Our directory is intended as a resource for people with peanut and nut allergies. It contains foods, helpful products, and much more.
- What is a Peanut Allergy
- Foods to Avoid
- The Allergic Reaction
- Recognizing and Treating Anaphylaxis
- Epinephrine Auto-Injectors
- Medical ID Bracelets
- Support Groups
Peanut Free and Nut Free
Other Food Allergies
First 'Talking' Epinephrine Auto-Injector Debuts in Canada
Sanofi Canada has announced a new option for emergency treatment of anaphylaxis, a dangerous allergic reaction.
Allerject™ is the first and only "talking" epinephrine auto-injector to be introduced in Canada. It is estimated that about 2.5 million Canadians (or 7 percent of the population) have a food allergy.
Epinephrine is the drug used to treat severe allergic reactions.
"Anaphylaxis is potentially life-threatening for many thousands of Canadians, and for these individuals, the prompt and correct use of an epinephrine auto-injector is essential in an allergic emergency," notes Dr. Amin Kanani, a Vancouver allergist.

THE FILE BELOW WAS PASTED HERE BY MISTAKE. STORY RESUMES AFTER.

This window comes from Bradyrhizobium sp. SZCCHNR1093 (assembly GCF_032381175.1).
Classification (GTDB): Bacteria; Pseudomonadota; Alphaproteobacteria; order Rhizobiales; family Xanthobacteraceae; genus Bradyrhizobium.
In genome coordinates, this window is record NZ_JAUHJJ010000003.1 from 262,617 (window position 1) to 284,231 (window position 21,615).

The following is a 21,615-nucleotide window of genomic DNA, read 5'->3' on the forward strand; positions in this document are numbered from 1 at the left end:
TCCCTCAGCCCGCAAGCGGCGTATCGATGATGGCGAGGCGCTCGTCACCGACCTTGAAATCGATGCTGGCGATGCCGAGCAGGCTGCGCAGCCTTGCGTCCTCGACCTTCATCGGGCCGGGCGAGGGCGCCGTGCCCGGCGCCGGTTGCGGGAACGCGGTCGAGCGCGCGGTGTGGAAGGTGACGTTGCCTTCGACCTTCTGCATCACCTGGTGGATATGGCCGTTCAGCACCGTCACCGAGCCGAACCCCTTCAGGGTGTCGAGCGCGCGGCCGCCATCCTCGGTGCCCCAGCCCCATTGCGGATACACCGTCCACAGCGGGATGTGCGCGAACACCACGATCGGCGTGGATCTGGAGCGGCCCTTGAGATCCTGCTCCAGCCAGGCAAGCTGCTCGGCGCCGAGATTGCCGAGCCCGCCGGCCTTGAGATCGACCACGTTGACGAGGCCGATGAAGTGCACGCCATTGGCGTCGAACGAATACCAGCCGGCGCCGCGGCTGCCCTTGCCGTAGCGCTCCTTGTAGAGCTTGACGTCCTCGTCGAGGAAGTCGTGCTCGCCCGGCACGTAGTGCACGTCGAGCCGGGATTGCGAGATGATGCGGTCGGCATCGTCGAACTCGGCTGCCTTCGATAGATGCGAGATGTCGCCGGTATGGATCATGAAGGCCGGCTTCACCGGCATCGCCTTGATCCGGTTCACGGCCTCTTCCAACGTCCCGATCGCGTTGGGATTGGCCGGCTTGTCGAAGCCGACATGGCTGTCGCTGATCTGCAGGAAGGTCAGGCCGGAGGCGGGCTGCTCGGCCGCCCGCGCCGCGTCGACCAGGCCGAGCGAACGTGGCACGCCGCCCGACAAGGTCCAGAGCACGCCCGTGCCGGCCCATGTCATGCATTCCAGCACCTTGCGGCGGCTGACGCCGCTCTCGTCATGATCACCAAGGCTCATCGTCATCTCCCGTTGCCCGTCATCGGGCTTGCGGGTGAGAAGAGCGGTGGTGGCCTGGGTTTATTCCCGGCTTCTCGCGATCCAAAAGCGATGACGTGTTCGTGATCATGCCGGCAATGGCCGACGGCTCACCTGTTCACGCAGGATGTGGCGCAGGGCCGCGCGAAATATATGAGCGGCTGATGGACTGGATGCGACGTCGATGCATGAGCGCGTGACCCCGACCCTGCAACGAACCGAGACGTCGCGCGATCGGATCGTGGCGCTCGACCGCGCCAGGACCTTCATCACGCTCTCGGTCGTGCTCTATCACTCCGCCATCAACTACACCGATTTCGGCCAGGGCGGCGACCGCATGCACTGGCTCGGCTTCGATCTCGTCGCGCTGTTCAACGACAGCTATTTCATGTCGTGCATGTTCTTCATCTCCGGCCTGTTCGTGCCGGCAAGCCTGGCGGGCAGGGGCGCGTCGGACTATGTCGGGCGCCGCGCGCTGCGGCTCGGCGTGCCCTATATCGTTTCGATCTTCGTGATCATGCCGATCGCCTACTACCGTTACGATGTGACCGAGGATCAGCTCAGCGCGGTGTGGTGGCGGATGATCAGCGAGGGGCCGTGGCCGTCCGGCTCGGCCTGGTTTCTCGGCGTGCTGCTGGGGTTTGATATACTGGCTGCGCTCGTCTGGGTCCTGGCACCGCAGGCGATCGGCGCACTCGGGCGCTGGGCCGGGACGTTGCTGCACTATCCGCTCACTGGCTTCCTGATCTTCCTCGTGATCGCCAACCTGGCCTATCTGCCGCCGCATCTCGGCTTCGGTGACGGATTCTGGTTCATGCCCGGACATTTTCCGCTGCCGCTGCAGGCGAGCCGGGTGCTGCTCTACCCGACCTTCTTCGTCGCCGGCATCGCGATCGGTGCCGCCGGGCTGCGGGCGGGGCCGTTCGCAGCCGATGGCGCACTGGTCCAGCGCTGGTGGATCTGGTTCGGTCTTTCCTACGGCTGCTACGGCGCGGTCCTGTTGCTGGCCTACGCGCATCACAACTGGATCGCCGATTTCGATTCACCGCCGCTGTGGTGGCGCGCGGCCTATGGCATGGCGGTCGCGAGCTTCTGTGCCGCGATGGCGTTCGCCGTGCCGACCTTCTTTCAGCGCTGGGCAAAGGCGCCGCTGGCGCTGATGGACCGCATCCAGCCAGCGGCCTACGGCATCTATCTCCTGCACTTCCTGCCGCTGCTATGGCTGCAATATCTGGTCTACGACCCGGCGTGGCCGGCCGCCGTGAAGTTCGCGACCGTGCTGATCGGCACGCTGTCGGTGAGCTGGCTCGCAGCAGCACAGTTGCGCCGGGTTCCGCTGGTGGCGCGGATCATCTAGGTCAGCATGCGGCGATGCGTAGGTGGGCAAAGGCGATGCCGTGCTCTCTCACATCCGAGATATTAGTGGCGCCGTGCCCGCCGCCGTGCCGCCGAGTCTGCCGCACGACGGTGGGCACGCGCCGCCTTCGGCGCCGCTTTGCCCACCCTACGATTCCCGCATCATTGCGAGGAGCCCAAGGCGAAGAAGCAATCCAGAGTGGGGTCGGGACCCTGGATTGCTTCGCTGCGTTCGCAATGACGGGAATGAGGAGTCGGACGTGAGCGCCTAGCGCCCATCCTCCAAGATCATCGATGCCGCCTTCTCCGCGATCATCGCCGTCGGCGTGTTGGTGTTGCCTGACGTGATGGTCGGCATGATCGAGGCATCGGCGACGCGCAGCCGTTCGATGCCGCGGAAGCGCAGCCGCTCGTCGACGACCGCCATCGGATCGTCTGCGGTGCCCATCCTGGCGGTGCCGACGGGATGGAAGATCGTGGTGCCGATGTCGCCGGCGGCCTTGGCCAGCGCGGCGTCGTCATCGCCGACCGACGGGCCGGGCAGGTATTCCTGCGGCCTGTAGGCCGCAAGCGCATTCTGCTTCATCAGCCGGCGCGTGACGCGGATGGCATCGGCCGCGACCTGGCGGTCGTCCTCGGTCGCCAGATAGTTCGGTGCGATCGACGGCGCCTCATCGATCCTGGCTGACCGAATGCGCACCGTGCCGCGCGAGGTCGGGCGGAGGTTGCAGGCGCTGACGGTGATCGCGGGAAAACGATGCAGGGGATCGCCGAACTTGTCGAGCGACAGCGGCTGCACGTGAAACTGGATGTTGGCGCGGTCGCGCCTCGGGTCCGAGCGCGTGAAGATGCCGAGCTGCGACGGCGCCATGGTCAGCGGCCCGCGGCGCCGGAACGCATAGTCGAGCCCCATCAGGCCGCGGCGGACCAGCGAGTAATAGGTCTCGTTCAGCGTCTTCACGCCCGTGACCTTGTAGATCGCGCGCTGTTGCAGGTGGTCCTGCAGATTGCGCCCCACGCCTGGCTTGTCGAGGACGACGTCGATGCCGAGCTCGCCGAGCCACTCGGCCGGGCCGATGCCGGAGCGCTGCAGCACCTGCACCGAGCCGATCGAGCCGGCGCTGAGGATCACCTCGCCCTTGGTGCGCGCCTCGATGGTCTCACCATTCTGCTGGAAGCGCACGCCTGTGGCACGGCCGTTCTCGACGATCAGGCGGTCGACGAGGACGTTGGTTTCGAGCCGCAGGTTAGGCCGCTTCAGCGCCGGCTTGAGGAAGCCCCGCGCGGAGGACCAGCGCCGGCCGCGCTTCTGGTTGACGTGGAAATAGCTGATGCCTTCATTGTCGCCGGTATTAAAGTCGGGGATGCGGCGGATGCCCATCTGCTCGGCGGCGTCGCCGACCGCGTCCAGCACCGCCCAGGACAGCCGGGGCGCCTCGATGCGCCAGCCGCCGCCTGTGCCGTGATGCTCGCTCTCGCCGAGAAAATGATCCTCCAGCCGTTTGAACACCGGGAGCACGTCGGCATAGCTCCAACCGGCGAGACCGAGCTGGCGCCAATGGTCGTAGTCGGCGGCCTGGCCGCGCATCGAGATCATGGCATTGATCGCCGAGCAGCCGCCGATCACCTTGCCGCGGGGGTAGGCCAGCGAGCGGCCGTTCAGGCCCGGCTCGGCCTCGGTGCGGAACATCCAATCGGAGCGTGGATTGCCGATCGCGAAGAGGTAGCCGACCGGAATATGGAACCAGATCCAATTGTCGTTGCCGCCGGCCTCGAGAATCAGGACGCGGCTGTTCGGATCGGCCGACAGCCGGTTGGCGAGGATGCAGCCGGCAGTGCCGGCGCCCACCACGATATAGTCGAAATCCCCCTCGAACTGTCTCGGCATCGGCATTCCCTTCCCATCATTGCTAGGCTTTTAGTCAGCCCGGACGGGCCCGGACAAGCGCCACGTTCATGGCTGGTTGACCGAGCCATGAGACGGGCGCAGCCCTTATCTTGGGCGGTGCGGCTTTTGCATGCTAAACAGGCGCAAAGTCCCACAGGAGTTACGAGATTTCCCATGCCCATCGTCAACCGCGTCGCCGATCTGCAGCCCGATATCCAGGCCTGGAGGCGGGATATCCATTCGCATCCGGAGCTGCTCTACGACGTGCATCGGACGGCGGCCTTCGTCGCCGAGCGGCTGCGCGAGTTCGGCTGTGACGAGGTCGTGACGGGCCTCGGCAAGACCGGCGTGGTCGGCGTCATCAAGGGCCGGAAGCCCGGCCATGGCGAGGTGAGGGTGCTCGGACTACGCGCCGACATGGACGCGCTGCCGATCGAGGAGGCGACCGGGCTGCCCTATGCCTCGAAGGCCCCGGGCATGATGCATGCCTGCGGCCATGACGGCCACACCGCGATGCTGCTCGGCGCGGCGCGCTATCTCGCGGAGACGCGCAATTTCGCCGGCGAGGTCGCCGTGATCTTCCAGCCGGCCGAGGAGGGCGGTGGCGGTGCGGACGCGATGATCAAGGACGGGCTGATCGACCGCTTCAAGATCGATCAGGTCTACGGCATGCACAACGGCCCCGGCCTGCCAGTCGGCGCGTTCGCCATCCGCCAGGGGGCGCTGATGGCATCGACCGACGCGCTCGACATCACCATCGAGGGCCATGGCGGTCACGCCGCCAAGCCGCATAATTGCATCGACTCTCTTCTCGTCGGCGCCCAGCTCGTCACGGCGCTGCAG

Despite the necessity of carrying an epinephrine auto-injector, many patients do not know how to use it correctly. In studies, only 30-44 percent of those with severe allergies were able to demonstrate how to use an auto-injector correctly in order to self-administer a shot of epinephrine.
To help ensure that patients are able to get the medication they need, Allerject™ "talks" the patient through the injection process with automated voice instructions in either English or French. The device has also been redesigned to be easier to carry in a pocket or small purse.
"Allerject™ is designed to address unmet patient needs and make a positive difference in the lives of those at risk of a severe allergic reaction, and those who care for them," commented CEO and president of Sanofi Canada Jon Fairest.
Invented by Brothers with Food Allergies
The inventors of the new device are Evan and Eric Edwards, twin brothers who both have severe food allergies.
"We're patients too, and we wanted an auto-injector that would address gaps in the care of individuals at risk of anaphylaxis," explains Eric.
Their product is designed to help patients get the medication they need during an anaphylactic reaction.